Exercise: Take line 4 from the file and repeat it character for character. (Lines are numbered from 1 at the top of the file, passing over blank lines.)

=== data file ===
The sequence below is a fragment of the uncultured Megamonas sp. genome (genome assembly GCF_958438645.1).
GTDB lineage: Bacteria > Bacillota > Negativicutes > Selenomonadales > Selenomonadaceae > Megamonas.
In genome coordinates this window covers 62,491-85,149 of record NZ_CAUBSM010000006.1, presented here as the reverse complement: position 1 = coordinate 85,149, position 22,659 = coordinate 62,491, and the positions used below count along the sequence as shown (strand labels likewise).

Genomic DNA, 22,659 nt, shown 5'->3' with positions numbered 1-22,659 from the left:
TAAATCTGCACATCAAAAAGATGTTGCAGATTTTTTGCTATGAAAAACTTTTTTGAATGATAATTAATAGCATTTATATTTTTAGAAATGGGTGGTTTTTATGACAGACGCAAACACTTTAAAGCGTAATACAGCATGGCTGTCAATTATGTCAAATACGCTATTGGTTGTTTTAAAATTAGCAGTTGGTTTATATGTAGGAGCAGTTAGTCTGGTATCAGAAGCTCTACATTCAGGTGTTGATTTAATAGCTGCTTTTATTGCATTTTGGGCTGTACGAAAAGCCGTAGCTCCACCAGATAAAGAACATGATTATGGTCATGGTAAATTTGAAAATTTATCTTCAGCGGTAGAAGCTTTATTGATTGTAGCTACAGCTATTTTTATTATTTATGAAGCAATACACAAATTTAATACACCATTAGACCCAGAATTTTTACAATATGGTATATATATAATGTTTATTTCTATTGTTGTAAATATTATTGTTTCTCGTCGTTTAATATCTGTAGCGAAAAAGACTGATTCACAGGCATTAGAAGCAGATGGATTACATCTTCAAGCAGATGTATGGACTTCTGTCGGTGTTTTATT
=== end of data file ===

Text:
Genomic DNA, 22,659 nt, shown 5'->3' with positions numbered 1-22,659 from the left: